How to Make a Backyard Obstacle Course for Kids

Backyard Obstacle Course Ideas for Grade Schoolers

Kids can use a hula hoop for jumping or skipping as well as hula-hooping
Kids can use a hula hoop for jumping or skipping as well as hula-hooping
Marcy Maloy/Digial Vision/Getty Images

Grade school kids, ages 6 and older, are up for a challenge, so you can raise the difficulty level of the backyard obstacle course. This doesn't mean you have to go out and buy expensive props or build your own climbing wall. Here are some simple but fun obstacle ideas designed around common household objects.

Balancing Obstacles

  • Have them walk across a balance beam while balancing a book or bean bag on their head.
  • Balance an egg on a spoon and weave through a series of cones or lawn chairs.
  • Walk across a balance beam backward or hopping on one foot.

Hopping and Jumping

  • Lay a wooden ladder on the ground and have kids bunny hop through the rungs or hop on one foot.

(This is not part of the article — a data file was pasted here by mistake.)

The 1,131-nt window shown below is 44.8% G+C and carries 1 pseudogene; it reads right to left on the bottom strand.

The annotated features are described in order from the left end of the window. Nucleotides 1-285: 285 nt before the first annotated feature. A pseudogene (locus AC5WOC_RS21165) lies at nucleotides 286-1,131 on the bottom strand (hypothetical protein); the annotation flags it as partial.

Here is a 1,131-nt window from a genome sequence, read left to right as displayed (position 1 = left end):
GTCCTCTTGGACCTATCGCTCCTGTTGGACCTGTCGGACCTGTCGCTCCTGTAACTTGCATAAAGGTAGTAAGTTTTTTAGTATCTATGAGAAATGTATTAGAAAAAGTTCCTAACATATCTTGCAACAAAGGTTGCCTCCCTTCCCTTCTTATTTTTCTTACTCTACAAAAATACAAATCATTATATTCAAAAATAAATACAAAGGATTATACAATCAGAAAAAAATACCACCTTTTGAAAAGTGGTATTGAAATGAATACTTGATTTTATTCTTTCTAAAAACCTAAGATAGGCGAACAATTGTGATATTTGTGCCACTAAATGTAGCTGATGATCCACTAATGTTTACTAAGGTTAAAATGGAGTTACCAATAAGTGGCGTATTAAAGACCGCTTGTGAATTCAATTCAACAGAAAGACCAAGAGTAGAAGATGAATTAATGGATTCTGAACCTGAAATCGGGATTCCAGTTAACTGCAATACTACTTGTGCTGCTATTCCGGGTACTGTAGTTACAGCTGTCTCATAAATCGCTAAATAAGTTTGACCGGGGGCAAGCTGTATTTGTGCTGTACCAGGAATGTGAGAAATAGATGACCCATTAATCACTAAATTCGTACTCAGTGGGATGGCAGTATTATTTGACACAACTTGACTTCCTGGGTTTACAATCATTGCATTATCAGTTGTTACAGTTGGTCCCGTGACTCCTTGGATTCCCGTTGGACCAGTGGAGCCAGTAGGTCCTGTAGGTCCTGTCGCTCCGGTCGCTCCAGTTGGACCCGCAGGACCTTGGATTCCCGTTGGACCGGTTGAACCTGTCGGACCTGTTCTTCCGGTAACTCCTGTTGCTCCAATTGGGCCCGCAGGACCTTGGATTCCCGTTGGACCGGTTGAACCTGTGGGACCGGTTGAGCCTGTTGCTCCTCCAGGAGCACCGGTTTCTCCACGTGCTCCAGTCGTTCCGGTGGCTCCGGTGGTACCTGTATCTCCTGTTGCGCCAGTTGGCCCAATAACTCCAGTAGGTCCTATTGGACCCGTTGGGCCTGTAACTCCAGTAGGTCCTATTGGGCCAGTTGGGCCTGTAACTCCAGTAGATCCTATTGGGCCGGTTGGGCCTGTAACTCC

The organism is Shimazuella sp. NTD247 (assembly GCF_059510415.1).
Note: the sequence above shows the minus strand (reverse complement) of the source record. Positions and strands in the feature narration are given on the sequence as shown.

• Place a series of hula hoops on the ground several feet from each other. Have the kids jump, leap or hop from one hoop to the next.
  • Jump rope while counting to 20.

Strength and Fitness

  • Have kids stop and do 10 pushups or 10 situps.
  • Incorporate a series of monkey bars or have kids do three pull-ups.
  • Have them do cartwheels or forward rolls across a long distance.
  • Teach them how to do "high knee"-style running in place, and do it for a count of 30.


  • Make a sponge bucket brigade. Fill one bucket with water and give each kid a large sponge. Have them work together to soak up the water from the bucket and squeeze it out in another bucket.
  • Play "stepping stones." Give a group of three kids four pieces of paper. Have them cross the backyard by only stepping on the pieces of the paper. They have to work together to pass the free piece of paper to the front.
  • Make a "mummy" obstacle by having one kid wrap a friend from head to toe in toilet paper.

Water Fun

  • If you have a small wading pool, you can have the kids "fish" for metal objects with magnets on a string or bob for apples.
  • Using a hose, have kids "shoot" down a series of objects from a fence.
  • If you have a rotating sprinkler, have them practice their timing by running past the sprinkler without getting wet.

Even though you can make a perfectly fun backyard obstacle course from cheap and plentiful household items, there are some people who just can't resist constructing something big. For those folks, we have the next page: building permanent obstacles in your backyard.